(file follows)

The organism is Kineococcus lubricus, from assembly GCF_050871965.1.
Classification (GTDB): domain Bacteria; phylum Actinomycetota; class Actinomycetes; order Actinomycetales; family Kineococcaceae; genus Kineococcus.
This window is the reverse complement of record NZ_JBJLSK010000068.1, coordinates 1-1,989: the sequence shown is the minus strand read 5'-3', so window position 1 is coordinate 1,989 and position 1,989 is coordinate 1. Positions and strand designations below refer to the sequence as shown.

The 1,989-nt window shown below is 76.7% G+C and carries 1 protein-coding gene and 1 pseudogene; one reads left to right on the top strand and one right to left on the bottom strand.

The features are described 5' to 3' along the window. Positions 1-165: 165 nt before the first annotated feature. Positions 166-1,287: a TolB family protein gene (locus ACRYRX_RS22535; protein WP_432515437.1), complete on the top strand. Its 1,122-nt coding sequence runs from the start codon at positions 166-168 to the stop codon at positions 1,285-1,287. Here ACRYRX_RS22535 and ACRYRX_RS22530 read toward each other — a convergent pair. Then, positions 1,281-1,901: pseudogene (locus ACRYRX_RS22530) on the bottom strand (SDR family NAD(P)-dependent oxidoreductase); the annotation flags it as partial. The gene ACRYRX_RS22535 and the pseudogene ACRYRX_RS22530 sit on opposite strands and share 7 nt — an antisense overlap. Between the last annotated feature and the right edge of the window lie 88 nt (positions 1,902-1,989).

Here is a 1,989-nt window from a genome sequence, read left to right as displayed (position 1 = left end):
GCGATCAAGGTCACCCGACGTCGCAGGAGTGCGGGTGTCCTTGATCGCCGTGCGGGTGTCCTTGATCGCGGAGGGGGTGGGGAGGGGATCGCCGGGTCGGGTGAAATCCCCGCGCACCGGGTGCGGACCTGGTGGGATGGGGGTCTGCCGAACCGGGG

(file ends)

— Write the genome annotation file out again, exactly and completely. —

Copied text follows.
The organism is Kineococcus lubricus, from assembly GCF_050871965.1.
Classification (GTDB): domain Bacteria; phylum Actinomycetota; class Actinomycetes; order Actinomycetales; family Kineococcaceae; genus Kineococcus.
This window is the reverse complement of record NZ_JBJLSK010000068.1, coordinates 1-1,989: the sequence shown is the minus strand read 5'-3', so window position 1 is coordinate 1,989 and position 1,989 is coordinate 1. Positions and strand designations below refer to the sequence as shown.

The 1,989-nt window shown below is 76.7% G+C and carries 1 protein-coding gene and 1 pseudogene; one reads left to right on the top strand and one right to left on the bottom strand.

The features are described 5' to 3' along the window. Positions 1-165: 165 nt before the first annotated feature. Positions 166-1,287: a TolB family protein gene (locus ACRYRX_RS22535; protein WP_432515437.1), complete on the top strand. Its 1,122-nt coding sequence runs from the start codon at positions 166-168 to the stop codon at positions 1,285-1,287. Here ACRYRX_RS22535 and ACRYRX_RS22530 read toward each other — a convergent pair. Then, positions 1,281-1,901: pseudogene (locus ACRYRX_RS22530) on the bottom strand (SDR family NAD(P)-dependent oxidoreductase); the annotation flags it as partial. The gene ACRYRX_RS22535 and the pseudogene ACRYRX_RS22530 sit on opposite strands and share 7 nt — an antisense overlap. Between the last annotated feature and the right edge of the window lie 88 nt (positions 1,902-1,989).

Here is a 1,989-nt window from a genome sequence, read left to right as displayed (position 1 = left end):
GCGATCAAGGTCACCCGACGTCGCAGGAGTGCGGGTGTCCTTGATCGCCGTGCGGGTGTCCTTGATCGCGGAGGGGGTGGGGAGGGGATCGCCGGGTCGGGTGAAATCCCCGCGCACCGGGTGCGGACCTGGTGGGATGGGGGTCTGCCGAACCGGGG